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Justice News

Department of Justice
U.S. Attorney’s Office
District of Columbia

Friday, August 25, 2023

Police Officer Found Guilty on Two Felony Counts Involving Paycheck Protection Program Loans

            WASHINGTON – Today, a federal jury found Roberto Adams, 36, of Hyattsville, Maryland, guilty of wire fraud and money laundering in connection with a scheme to obtain Paycheck Protection Program loans. U.S. District Court Judge Amit P. Mehta scheduled a sentencing hearing for December 8, 2023.

            According to the evidence at trial, Adams, a Metropolitan Police Department (MPD) officer defrauded the Paycheck Protection Program (PPP) of at least $18,350.  Adams applied for and obtained PPP loans on behalf of his business SuperKlean LLC, a Maryland Corporation. At the time of the loans, SuperKlean LLC had no employees, no clients, and no income.  Adams spent the funds at casinos in Maryland and at hotels and casinos in Las Vegas, on airfare, hotels, high-end sneakers, and personal debt.  In addition, he spent $12,110 of the stolen disaster relief funds to pay several months of back rent on his personal residence.

            The verdicts were announced by U.S. Attorney Matthew M. Graves, Acting Special Agent in Charge David Geist, with the FBI Washington Field Office’s Criminal and Cyber Division.

            Adams faces a statutory maximum sentence for wire fraud of 30 years in prison and for expenditure money laundering of 10 years in prison. A federal court judge will determine the appropriate sentence based on the guideline range and other factors.

            In announcing the verdict, U.S. Attorney Graves commended the work of the agencies who investigated the case, including the FBI’s Washington Field Office, with substantial assistance by the Internal Affairs Division of the Metropolitan Police Department. He also expressed appreciation for the efforts of those who handled the case for the U.S. Attorney’s Office, including Paralegal Specialists Lisa Abbe and Sonalika Chaturvedi, and financial analyst Bryan Snitselaar.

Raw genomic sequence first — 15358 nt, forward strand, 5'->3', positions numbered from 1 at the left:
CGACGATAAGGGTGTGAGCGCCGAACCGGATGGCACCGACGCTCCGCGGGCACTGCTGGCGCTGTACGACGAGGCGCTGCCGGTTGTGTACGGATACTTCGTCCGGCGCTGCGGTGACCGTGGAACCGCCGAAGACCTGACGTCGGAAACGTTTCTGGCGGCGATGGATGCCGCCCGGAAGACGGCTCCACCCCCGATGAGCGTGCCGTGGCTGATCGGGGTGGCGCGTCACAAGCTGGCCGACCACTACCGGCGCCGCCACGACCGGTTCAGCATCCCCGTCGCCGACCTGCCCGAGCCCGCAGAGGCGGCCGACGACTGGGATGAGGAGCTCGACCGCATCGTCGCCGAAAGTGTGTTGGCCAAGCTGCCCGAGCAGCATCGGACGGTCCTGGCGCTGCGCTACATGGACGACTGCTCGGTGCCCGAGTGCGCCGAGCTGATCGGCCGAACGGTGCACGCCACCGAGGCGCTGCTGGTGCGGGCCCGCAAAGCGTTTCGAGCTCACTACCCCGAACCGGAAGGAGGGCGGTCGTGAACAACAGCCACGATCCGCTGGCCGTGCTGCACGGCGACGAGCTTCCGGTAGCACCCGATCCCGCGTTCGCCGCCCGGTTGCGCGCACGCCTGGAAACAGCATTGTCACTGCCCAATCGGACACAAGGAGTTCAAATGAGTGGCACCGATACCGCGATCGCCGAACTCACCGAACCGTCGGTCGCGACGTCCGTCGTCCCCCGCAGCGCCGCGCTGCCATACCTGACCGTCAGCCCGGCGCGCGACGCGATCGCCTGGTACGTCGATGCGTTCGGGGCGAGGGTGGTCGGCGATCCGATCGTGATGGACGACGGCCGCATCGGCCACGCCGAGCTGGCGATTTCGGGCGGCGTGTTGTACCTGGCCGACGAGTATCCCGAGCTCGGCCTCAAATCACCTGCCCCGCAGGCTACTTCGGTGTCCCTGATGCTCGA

Finally, he acknowledged the work of Assistant United States Attorneys Joshua Rothstein and Madhu Chugh, who prosecuted the case at trial.

            On May 17, 2021, the Attorney General established the COVID-19 Fraud Enforcement Task Force to marshal the resources of the Department of Justice in partnership with agencies across government to enhance efforts to combat and prevent pandemic-related fraud. The Task Force bolsters efforts to investigate and prosecute the most culpable domestic and international criminal actors and assists agencies tasked with administering relief programs to prevent fraud by, among other methods, augmenting and incorporating existing coordination mechanisms, identifying resources and techniques to uncover fraudulent actors and their schemes, and sharing and harnessing information and insights gained from prior enforcement efforts.

            For more information on the department’s response to the pandemic, please visit

            Anyone with information about allegations of attempted fraud involving COVID-19 can report it by calling the Department of Justice’s National Center for Disaster Fraud Hotline at 866-720-5721 or via the NCDF Web Complaint Form at:

Financial Fraud
Updated August 25, 2023